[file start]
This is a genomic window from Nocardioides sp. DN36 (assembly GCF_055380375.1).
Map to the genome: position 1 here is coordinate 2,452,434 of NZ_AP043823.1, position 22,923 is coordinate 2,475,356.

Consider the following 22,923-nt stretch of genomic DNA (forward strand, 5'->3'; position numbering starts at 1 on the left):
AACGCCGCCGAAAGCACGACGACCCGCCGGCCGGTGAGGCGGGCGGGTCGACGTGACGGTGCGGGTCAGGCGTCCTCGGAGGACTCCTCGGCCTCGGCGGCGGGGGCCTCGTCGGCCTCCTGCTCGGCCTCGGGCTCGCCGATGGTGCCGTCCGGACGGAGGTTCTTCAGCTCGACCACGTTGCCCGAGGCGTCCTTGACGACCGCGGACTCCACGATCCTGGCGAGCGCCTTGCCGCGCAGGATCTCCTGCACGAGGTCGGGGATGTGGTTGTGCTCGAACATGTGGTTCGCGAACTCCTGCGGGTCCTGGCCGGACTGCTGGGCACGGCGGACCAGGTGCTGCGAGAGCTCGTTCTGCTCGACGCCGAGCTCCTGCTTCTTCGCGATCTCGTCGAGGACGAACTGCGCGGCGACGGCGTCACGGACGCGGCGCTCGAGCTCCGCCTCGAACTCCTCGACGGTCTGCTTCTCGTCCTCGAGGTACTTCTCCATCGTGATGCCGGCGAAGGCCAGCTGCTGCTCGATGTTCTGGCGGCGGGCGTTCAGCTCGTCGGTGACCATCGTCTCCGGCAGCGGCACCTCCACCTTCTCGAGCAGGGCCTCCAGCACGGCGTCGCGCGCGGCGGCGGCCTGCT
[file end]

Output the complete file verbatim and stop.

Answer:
This is a genomic window from Nocardioides sp. DN36 (assembly GCF_055380375.1).
Map to the genome: position 1 here is coordinate 2,452,434 of NZ_AP043823.1, position 22,923 is coordinate 2,475,356.

Consider the following 22,923-nt stretch of genomic DNA (forward strand, 5'->3'; position numbering starts at 1 on the left):
AACGCCGCCGAAAGCACGACGACCCGCCGGCCGGTGAGGCGGGCGGGTCGACGTGACGGTGCGGGTCAGGCGTCCTCGGAGGACTCCTCGGCCTCGGCGGCGGGGGCCTCGTCGGCCTCCTGCTCGGCCTCGGGCTCGCCGATGGTGCCGTCCGGACGGAGGTTCTTCAGCTCGACCACGTTGCCCGAGGCGTCCTTGACGACCGCGGACTCCACGATCCTGGCGAGCGCCTTGCCGCGCAGGATCTCCTGCACGAGGTCGGGGATGTGGTTGTGCTCGAACATGTGGTTCGCGAACTCCTGCGGGTCCTGGCCGGACTGCTGGGCACGGCGGACCAGGTGCTGCGAGAGCTCGTTCTGCTCGACGCCGAGCTCCTGCTTCTTCGCGATCTCGTCGAGGACGAACTGCGCGGCGACGGCGTCACGGACGCGGCGCTCGAGCTCCGCCTCGAACTCCTCGACGGTCTGCTTCTCGTCCTCGAGGTACTTCTCCATCGTGATGCCGGCGAAGGCCAGCTGCTGCTCGATGTTCTGGCGGCGGGCGTTCAGCTCGTCGGTGACCATCGTCTCCGGCAGCGGCACCTCCACCTTCTCGAGCAGGGCCTCCAGCACGGCGTCGCGCGCGGCGGCGGCCTGCT